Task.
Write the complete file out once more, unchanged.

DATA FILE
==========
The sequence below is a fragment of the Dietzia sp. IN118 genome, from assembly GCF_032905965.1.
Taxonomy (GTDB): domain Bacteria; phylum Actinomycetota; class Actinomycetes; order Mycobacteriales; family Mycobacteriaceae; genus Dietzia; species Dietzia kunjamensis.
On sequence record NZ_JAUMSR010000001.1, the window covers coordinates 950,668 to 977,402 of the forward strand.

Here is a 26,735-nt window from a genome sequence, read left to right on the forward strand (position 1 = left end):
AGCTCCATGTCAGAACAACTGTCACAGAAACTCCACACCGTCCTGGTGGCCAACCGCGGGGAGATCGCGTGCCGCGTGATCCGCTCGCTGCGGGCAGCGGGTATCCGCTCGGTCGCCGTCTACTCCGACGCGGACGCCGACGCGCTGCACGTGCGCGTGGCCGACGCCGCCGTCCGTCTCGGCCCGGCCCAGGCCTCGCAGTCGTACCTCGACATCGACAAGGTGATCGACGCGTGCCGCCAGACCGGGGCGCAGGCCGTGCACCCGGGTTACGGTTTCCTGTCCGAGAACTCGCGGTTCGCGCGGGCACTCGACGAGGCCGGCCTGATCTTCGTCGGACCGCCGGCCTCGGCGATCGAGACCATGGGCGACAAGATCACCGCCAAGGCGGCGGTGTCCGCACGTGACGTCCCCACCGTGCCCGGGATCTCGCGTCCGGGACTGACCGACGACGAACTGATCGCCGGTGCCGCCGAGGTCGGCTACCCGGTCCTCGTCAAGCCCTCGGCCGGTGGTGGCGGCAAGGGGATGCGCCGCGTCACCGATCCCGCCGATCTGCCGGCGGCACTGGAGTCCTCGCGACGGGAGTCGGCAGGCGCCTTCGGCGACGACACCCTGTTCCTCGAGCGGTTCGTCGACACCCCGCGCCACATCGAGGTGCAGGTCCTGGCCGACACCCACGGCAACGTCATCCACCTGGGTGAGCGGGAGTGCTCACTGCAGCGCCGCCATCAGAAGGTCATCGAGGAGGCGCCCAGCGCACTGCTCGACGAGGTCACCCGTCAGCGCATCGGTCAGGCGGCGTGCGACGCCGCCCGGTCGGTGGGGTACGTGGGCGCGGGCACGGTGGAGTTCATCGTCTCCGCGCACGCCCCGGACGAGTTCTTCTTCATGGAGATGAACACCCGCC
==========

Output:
The sequence below is a fragment of the Dietzia sp. IN118 genome, from assembly GCF_032905965.1.
Taxonomy (GTDB): domain Bacteria; phylum Actinomycetota; class Actinomycetes; order Mycobacteriales; family Mycobacteriaceae; genus Dietzia; species Dietzia kunjamensis.
On sequence record NZ_JAUMSR010000001.1, the window covers coordinates 950,668 to 977,402 of the forward strand.

Here is a 26,735-nt window from a genome sequence, read left to right on the forward strand (position 1 = left end):
AGCTCCATGTCAGAACAACTGTCACAGAAACTCCACACCGTCCTGGTGGCCAACCGCGGGGAGATCGCGTGCCGCGTGATCCGCTCGCTGCGGGCAGCGGGTATCCGCTCGGTCGCCGTCTACTCCGACGCGGACGCCGACGCGCTGCACGTGCGCGTGGCCGACGCCGCCGTCCGTCTCGGCCCGGCCCAGGCCTCGCAGTCGTACCTCGACATCGACAAGGTGATCGACGCGTGCCGCCAGACCGGGGCGCAGGCCGTGCACCCGGGTTACGGTTTCCTGTCCGAGAACTCGCGGTTCGCGCGGGCACTCGACGAGGCCGGCCTGATCTTCGTCGGACCGCCGGCCTCGGCGATCGAGACCATGGGCGACAAGATCACCGCCAAGGCGGCGGTGTCCGCACGTGACGTCCCCACCGTGCCCGGGATCTCGCGTCCGGGACTGACCGACGACGAACTGATCGCCGGTGCCGCCGAGGTCGGCTACCCGGTCCTCGTCAAGCCCTCGGCCGGTGGTGGCGGCAAGGGGATGCGCCGCGTCACCGATCCCGCCGATCTGCCGGCGGCACTGGAGTCCTCGCGACGGGAGTCGGCAGGCGCCTTCGGCGACGACACCCTGTTCCTCGAGCGGTTCGTCGACACCCCGCGCCACATCGAGGTGCAGGTCCTGGCCGACACCCACGGCAACGTCATCCACCTGGGTGAGCGGGAGTGCTCACTGCAGCGCCGCCATCAGAAGGTCATCGAGGAGGCGCCCAGCGCACTGCTCGACGAGGTCACCCGTCAGCGCATCGGTCAGGCGGCGTGCGACGCCGCCCGGTCGGTGGGGTACGTGGGCGCGGGCACGGTGGAGTTCATCGTCTCCGCGCACGCCCCGGACGAGTTCTTCTTCATGGAGATGAACACCCGCC